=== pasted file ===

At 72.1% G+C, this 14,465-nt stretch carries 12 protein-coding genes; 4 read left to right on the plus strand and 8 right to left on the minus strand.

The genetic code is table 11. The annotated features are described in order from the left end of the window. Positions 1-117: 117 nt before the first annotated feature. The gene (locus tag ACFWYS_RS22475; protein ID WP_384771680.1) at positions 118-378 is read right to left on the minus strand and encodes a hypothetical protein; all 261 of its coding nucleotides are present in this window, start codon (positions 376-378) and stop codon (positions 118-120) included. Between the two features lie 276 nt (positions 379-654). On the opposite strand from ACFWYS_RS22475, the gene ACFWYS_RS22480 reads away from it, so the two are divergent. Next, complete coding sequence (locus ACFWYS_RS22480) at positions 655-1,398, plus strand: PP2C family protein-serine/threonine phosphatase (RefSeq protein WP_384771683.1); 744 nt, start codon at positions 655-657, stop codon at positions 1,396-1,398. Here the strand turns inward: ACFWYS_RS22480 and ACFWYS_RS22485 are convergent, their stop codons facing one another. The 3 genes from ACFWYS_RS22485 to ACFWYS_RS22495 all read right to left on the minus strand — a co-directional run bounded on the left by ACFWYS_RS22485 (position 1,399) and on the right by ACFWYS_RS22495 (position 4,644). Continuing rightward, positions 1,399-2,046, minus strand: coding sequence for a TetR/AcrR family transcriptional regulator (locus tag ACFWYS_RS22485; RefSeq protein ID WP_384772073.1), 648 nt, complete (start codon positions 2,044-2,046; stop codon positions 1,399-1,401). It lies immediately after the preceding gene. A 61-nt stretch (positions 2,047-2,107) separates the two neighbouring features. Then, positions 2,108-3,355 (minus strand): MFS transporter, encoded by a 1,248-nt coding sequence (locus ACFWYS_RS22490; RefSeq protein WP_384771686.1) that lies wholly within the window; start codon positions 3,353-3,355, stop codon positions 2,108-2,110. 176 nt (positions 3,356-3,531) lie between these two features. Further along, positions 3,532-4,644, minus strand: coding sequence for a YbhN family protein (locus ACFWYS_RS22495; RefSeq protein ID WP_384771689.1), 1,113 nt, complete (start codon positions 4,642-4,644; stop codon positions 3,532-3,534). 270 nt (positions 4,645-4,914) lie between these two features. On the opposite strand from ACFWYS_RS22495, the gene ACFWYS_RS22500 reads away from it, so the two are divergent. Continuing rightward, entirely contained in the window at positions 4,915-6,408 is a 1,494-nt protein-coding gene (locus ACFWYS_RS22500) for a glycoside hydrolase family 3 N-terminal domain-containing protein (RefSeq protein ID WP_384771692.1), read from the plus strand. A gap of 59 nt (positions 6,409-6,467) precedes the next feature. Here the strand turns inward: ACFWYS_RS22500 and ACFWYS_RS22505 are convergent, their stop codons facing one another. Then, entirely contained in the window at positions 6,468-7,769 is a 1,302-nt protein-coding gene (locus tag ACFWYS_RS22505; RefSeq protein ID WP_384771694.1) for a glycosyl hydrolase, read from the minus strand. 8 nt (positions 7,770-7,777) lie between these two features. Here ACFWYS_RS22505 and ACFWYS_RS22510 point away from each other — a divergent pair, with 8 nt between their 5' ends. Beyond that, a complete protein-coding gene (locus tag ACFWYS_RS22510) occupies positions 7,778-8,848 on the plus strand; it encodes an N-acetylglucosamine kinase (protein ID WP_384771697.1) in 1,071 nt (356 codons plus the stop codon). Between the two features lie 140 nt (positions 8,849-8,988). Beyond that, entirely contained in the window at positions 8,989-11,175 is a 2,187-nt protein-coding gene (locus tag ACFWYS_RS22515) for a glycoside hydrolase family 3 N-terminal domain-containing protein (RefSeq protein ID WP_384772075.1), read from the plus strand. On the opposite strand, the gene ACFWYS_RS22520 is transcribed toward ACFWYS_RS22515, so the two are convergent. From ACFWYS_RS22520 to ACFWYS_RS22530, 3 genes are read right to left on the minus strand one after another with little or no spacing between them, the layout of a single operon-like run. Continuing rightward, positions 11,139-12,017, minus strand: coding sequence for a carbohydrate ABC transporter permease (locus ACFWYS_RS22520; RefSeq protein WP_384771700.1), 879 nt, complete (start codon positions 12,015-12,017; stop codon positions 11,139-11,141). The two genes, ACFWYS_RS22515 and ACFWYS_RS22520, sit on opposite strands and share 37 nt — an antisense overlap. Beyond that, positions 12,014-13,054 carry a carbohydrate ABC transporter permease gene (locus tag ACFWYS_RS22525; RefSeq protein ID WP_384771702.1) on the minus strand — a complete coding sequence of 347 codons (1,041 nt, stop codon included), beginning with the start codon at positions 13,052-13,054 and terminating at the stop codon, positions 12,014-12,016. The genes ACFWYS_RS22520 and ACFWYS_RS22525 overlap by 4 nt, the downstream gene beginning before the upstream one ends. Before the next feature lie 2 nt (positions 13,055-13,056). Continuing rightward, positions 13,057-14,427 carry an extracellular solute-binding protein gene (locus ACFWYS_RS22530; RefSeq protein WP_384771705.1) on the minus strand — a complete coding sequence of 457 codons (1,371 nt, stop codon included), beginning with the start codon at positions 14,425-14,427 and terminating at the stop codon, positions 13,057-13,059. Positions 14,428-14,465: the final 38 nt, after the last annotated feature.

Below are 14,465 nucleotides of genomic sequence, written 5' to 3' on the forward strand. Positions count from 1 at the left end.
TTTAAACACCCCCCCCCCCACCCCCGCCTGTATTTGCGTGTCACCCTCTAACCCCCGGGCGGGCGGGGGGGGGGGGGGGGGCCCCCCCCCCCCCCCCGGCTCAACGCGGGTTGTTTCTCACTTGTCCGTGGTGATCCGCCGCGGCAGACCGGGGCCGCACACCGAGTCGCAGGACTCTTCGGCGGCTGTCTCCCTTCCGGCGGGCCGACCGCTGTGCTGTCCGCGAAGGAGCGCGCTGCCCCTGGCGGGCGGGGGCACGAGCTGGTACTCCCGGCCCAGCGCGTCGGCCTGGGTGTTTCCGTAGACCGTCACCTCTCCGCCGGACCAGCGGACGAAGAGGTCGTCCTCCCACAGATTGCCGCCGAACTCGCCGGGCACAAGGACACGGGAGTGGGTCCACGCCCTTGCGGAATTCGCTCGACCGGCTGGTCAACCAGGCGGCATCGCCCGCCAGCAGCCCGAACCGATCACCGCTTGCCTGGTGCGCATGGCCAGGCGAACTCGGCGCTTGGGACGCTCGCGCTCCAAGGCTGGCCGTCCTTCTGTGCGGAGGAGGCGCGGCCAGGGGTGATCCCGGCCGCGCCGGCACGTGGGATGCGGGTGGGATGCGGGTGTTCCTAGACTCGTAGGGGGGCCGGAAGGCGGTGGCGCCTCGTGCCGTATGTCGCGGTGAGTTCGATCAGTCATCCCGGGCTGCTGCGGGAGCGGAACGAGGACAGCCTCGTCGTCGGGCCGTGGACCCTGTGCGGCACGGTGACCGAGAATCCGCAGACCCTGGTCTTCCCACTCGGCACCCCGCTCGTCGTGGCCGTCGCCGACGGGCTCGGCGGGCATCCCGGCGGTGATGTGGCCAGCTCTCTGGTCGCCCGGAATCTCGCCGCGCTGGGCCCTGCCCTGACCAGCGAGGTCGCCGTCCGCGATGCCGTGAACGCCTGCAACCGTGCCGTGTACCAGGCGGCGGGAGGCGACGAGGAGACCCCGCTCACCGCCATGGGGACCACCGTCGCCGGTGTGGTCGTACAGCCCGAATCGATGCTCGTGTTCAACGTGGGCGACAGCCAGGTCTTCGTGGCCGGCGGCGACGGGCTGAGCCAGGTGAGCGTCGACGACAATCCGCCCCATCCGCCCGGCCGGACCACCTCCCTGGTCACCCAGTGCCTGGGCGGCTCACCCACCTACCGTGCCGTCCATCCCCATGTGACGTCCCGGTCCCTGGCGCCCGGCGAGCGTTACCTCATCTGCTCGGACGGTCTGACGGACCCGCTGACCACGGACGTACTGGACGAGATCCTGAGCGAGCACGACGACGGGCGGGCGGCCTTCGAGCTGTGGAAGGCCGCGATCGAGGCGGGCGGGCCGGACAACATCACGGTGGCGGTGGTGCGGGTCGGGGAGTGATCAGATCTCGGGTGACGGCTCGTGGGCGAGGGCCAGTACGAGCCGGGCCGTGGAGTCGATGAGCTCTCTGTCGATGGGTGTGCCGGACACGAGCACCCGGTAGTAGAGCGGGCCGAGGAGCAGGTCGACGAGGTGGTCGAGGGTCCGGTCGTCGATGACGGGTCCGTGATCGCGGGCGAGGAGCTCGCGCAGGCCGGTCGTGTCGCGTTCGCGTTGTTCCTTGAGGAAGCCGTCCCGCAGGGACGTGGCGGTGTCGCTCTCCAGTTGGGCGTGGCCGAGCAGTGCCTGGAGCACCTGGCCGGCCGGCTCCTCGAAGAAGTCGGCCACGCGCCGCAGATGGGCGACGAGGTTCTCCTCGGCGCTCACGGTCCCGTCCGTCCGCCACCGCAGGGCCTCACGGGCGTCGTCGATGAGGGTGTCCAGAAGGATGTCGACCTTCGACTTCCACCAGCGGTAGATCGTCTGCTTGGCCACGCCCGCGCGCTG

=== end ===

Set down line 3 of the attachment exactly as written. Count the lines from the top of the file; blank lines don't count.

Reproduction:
Below are 14,465 nucleotides of genomic sequence, written 5' to 3' on the forward strand. Positions count from 1 at the left end.